Species fundamentally vary in their abundance, spanning a range from federally endangered species to severely weedy invaders. Several hypotheses have been proposed to explain this pattern, but none sufficiently account for observed variation. In part, this failure might reflect the fact that microbial symbioses (widespread, mutually beneficial associations between microbes and plants) have been largely ignored. This proposal forges a new direction by evaluating the role of microbial symbioses in governing rarity and invasiveness. Taking advantage of the experimentally tractable symbioses between grasses and microbial endophytes (fungi that live within plant leaves), proposed experiments and demographic models test whether and how symbionts increase host abundance. In grasses, endophytes may improve host resistance to herbivory through the production of alkaloids toxic to insects and mammals and also may enhance host drought tolerance. Comparative experiments on paired rare and common grass species will test predictions that symbionts benefits are greater for common than rare host species and differ between native and non-native hosts, providing the most comprehensive study to date on the ecology of grass-endophyte symbioses. A clearer understanding of endophyte ecology can offer novel strategies for rare plant conservation and invasive plant control (e.g., via endophyte additions or eliminations). Through networks established in both Indiana and Texas, information will be broadly communicated to state agencies, preserve managers, seed companies, and conservation organizations. The work will additionally integrate teaching and research, by training graduate and undergraduate students as well as bringing contemporary research into the classroom.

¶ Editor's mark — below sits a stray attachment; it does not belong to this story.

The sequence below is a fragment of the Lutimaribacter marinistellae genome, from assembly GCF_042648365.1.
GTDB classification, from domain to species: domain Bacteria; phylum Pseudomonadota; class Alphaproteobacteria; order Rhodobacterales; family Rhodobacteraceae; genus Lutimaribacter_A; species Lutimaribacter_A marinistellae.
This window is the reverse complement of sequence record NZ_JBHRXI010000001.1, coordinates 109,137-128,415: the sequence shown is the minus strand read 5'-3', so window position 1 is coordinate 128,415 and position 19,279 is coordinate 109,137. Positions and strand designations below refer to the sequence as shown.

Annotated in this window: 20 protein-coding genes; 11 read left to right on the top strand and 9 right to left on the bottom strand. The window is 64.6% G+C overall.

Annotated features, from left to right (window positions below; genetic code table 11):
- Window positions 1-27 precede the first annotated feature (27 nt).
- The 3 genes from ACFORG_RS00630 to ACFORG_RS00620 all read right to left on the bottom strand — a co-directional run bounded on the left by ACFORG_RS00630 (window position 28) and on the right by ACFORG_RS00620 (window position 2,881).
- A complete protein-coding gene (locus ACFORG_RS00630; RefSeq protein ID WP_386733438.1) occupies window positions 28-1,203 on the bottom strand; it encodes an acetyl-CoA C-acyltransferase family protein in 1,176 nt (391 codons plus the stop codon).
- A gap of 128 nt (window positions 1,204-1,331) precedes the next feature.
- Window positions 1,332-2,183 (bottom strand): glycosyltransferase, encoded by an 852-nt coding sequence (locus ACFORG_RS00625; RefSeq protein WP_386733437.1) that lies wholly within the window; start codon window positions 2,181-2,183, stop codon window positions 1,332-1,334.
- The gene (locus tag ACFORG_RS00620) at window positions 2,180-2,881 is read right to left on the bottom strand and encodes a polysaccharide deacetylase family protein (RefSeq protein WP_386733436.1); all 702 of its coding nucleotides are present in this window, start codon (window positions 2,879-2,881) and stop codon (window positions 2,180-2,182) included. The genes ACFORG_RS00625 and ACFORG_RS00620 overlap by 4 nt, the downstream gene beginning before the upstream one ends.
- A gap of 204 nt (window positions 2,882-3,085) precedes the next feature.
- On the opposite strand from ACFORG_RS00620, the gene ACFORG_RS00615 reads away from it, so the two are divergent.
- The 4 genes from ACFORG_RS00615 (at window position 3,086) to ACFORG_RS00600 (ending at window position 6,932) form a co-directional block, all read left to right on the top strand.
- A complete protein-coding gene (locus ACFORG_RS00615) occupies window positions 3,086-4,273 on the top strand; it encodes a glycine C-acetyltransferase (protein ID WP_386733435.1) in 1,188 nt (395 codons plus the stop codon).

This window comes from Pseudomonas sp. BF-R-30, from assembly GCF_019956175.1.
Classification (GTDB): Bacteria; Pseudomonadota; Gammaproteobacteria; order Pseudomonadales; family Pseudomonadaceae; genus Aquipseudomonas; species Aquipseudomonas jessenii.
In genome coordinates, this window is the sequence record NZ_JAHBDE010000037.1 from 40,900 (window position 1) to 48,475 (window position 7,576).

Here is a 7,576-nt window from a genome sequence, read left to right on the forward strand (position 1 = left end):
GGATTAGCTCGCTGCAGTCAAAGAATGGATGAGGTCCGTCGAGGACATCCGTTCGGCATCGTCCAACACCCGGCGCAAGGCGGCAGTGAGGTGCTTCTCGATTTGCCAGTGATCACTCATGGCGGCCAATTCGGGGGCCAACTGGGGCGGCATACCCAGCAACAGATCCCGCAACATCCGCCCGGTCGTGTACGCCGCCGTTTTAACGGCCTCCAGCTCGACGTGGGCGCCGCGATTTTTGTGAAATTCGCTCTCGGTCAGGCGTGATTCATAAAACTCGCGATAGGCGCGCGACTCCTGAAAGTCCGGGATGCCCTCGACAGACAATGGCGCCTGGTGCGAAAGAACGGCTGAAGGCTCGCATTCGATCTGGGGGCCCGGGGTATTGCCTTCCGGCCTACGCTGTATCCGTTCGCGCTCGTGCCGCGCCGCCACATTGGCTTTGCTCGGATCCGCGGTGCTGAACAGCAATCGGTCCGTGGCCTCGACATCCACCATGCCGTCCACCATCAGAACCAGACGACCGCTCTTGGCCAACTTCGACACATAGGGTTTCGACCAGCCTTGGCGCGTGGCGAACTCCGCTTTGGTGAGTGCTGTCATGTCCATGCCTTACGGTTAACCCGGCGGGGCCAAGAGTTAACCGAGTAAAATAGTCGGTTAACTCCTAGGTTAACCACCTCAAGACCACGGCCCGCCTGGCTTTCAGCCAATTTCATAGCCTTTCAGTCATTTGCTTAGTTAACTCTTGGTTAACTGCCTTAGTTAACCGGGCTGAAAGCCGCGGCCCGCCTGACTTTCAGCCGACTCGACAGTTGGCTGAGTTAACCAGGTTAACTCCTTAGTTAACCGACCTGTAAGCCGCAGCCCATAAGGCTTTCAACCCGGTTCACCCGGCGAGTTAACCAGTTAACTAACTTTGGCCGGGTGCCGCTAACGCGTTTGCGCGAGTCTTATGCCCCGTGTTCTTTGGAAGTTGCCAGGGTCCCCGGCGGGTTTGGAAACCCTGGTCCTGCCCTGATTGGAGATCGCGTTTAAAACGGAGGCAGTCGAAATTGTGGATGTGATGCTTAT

Do Symbioses Determine Plant Species Abundances? How Endophytic Fungi May Control Rarity, Dominance, and Invasiveness of Grasses